Start with an on-foot saunter around Carmarthen, reputedly Wales’s oldest town. Now a bustling commercial hub, the modern centre is ranged around the forbidding castle gatehouse, rebuilt in 1409 after an earlier incarnation was destroyed by Owain Glyndŵr.
From Notts Square, site of the medieval market, descend St Mary’s Street to find the indoor market, a treasure trove.
Now drive west from the centre along the B4312 between the grand houses of Picton Terrace, guarded by the looming obelisk memorial to Thomas Picton, hero of the Napoleonic Wars (and also known to have been a brutal slave holder). At the bottom of Monument Hill, follow the B4312 as it veers left southwest to Llangain and beyond.
Park beneath the lowering fragments of Llansteffan’s 12th-century castle, peering through the trees down its wooded scarp across broad sands to the Tywi estuary. Pastel-hued houses face the beach, and tempting aromas waft across from the famous Florries Fish & Chips stand. Tramp across the sand alongside gulls, cormorants and oystercatchers to enjoy views over the estuary towards Ferryside and out to Carmarthen Bay.
Follow the B4312 west out of the village, passing the Old Pound Gallery in a bright-yellow, curiously round building alongside the impressive square stone tower of St Stephen’s Church. Forge along the narrow, winding backroad to Llanybri; with their high banks and hedges, these lanes feel as if they’ve been travelled for centuries – and probably have.
Remember to glance left for fabulous views towards the Taf Estuary and Laugharne, and watch out for standing stones and other prehistoric monuments in nearby fields: this little wedge of Carmarthenshire is home to a surprising number of Neolithic relics.
North of Llangynog, join the A40 dual carriageway for the short stretch west to St Clears. There’s art at the heart of this welcoming small town: Y Gât/The Gate, the West Wales Centre for Arts and Crafts, is housed in an imposing stone-built former mill. Though scant remnants remain of the motte-and-bailey castle to the south of the centre, you’ll find other reminders of the region’s history here. Porcine symbols on ironwork and benches recall King Arthur’s hunt of the enchanted wild boar Twrch Trwyth, and the Rebecca Riots memorial sculpture commemorates the townfolk’s role in 1840s protests against tolls levied on travellers (including drovers) plying the region’s roads.
It’s a short detour southwest from St Clears to Llanddowror. Here the old pound, where livestock was kept overnight, and Picton House hotel – a historic coaching inn, parts of which date from 1630 – speak of the itinerant lives of drovers and other travellers.
St Clear’s High Street (A4066) leads south to lovely Laugharne. Best known as the last home and resting place of poet Dylan Thomas, the village would be a charming spot even without its eminent literary connections.
From the car park beneath the imposing castle ruins, drink in the views across the Taf Estuary, listening for the whistling calls of oystercatchers and the gentle splash of kayak paddles. Follow the gentle shoreline trail north, curving beneath the hollow shell of the castle, and climb steps up to Dylan Thomas’s writing shed, furnished as it was when he penned Under Milk Wood overlooking the water. Continue to the Boat House where he lived with wife Caitlin then, climb to the main thoroughfare King Street, lined with stately Georgian buildings. Sip a pint at Thomas’s favourite watering hole, Browns Hotel, or choose from one of several other cafés and bars scattered along the road and down on the square known as The Grist.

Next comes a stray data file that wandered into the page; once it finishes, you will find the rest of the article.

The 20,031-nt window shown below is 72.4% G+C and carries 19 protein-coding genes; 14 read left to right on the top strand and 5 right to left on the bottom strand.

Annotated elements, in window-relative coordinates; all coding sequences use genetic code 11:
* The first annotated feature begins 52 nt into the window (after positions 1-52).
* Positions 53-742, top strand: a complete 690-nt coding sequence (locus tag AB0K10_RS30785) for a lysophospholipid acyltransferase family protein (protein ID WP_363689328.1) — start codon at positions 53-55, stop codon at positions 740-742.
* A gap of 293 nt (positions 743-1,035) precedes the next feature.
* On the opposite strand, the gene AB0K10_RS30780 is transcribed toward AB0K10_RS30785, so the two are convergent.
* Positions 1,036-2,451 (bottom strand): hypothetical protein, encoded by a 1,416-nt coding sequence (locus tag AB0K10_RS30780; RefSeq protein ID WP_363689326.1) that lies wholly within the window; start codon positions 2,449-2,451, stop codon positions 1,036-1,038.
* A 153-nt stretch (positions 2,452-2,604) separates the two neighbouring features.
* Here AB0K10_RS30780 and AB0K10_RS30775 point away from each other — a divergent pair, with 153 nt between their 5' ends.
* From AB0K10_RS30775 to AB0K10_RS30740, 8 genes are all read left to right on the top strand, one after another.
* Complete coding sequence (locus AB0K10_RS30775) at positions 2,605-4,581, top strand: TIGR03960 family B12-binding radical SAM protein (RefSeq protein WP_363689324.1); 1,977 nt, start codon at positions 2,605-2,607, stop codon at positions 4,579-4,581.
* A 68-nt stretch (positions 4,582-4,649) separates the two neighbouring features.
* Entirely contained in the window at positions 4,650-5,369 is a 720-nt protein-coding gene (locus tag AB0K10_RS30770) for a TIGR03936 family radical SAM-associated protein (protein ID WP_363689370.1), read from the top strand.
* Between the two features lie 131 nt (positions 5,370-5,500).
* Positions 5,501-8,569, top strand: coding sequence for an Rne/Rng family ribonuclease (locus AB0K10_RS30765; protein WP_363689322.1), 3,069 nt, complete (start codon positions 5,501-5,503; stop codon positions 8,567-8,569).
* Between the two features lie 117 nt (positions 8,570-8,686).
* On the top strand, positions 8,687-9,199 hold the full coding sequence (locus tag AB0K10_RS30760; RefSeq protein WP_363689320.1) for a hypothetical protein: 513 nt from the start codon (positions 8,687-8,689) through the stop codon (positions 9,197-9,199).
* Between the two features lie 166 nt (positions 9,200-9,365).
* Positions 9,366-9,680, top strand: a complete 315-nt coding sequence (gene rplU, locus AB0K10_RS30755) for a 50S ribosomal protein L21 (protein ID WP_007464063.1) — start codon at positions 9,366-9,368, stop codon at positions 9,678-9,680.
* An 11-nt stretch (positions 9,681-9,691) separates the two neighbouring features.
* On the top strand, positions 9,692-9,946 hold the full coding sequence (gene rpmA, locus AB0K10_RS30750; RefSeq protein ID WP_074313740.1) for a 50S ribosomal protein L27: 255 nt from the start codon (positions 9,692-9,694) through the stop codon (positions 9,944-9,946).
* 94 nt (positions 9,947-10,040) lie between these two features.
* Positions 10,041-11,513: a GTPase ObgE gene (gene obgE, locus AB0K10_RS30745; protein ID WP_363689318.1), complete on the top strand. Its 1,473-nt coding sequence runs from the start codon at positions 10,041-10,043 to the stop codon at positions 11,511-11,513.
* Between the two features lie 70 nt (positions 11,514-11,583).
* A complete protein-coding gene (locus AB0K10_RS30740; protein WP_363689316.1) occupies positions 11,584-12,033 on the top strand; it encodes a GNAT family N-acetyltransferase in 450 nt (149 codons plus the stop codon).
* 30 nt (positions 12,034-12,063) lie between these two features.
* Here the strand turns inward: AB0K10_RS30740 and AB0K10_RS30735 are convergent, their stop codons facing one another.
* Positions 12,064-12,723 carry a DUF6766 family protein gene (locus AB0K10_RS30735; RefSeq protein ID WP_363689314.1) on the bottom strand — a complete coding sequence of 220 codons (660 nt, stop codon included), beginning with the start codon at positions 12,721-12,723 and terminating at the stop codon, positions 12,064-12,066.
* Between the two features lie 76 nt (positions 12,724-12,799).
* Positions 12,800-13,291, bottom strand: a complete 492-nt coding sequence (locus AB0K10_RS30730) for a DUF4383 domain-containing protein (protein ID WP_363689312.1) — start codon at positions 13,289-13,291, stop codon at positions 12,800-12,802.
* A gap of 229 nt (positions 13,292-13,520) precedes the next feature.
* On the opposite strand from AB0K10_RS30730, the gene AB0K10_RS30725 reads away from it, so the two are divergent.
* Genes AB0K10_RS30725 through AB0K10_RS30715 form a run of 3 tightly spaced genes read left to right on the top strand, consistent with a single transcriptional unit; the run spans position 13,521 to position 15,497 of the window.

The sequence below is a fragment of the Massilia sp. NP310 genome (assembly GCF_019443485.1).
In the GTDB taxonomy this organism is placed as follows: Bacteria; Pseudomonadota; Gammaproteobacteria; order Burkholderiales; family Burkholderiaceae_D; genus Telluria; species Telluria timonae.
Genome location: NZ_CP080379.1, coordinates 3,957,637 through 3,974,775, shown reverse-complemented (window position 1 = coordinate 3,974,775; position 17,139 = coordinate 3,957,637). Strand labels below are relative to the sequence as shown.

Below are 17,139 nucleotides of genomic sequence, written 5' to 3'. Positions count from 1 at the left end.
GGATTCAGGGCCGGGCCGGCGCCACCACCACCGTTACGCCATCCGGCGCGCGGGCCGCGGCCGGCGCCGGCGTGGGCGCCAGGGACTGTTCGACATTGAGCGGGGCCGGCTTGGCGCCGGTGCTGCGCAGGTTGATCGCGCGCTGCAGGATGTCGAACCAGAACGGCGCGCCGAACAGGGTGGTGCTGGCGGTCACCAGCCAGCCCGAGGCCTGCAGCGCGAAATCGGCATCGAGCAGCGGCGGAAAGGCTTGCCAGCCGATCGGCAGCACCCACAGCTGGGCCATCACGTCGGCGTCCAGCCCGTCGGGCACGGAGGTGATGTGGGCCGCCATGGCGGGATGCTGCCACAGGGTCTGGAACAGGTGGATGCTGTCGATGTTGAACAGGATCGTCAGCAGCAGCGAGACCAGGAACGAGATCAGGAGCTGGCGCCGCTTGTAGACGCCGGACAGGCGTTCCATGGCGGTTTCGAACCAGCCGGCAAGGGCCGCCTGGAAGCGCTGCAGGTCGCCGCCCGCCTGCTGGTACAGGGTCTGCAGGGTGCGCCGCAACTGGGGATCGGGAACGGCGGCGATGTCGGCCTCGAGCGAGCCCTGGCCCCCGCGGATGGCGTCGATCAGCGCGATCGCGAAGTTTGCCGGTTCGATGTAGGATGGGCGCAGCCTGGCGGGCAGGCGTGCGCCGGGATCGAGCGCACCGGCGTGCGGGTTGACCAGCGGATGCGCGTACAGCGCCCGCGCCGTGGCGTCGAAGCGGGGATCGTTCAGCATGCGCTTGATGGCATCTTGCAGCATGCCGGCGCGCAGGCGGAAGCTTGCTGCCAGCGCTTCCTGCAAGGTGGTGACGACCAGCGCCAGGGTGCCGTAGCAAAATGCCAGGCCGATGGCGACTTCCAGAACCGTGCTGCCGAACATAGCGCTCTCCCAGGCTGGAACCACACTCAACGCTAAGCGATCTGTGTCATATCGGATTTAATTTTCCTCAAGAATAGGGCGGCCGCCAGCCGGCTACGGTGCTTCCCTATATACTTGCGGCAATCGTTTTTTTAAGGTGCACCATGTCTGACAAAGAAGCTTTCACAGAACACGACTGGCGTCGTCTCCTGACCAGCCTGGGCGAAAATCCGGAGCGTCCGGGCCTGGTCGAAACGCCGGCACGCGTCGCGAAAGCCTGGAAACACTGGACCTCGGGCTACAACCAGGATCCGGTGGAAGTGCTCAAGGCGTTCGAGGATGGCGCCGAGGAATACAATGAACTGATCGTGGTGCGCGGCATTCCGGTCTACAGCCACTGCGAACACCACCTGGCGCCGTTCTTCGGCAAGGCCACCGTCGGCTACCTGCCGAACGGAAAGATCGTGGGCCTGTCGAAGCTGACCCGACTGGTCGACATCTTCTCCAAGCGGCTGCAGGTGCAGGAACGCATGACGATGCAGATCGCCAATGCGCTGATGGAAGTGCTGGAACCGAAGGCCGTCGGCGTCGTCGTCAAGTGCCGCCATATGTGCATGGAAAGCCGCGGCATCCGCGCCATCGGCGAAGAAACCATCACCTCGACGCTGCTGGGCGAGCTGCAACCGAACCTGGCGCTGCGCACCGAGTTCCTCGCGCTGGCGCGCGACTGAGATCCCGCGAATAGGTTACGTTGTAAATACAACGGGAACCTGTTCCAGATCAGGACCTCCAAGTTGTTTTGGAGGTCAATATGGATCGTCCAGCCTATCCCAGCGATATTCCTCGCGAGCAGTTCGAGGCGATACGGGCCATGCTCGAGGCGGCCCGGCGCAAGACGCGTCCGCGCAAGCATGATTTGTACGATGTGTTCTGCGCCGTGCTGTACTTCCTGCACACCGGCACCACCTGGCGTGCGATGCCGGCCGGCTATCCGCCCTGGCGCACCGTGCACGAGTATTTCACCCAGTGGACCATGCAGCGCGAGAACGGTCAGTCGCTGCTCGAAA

At the convergence of the Tywi and Taf pouring into Carmarthen Bay, the broad sweep of Pendine Sands today beckons strollers and dog-walkers where once motoring pioneers vied to set land-speed records. Reached from Laugharne along the A4066, the seven-mile swathe of sand stretching east from Pendine is breathtaking, with salt spray smudging the horizon to the east and sun glinting off the shallows. The new Sands of Speed museum will soon celebrate those daredevil pioneers, and an eco-hostel will provide rooms with views. There’s a fine Asian fusion restaurant here, too – plus ice creams and fish and chips, of course.
Turn northwest away from the coast along the B4314, through the evocatively named settlements of Red Roses and Tavernspite, and over undulating countryside past fields and hedges. At Tavernspite, turn onto the B4328 to Whitland. Today it’s a quiet, small town, an appealing place to pick up supplies but in the 10th century it was here that King Hywel Dda set to creating a set of laws for Wales, efforts commemorated in the Hywel Dda Centre and peaceful memorial gardens alongside.
The A40 and A478 offer a fast route to northern Carmarthenshire but instead The Wild Drovers’ Way heads northeast into the hinterland. Pause at Whitland Abbey, where faint grass-clad outlines betray the site of the 12th-century abbey church and other walls.
Continue north past Jabajak Vineyards – call ahead to arrange a visit and tasting – and consider the detour along narrow lanes to pick up some of the finest Perl Las, Dol Las and Perl Wen cheeses from Caws Cenarth. But make time to enjoy the waterfalls and historic centre of little Cenarth village.
Places to eat & Drink along the way
> The Warren, Carmarthen
> Mol's Bistro, St. Clears
> Ferryman Deli, Laugharne
> Roadhouse, Whitland
> Tŷ Te Cenarth Tea Rooms
Places to stay
> Spilman Hotel, Carmarthen
> Sticks Inn, Llansteffan
> Jabajaks, Whitland
> Brown's Hotel, Laugharne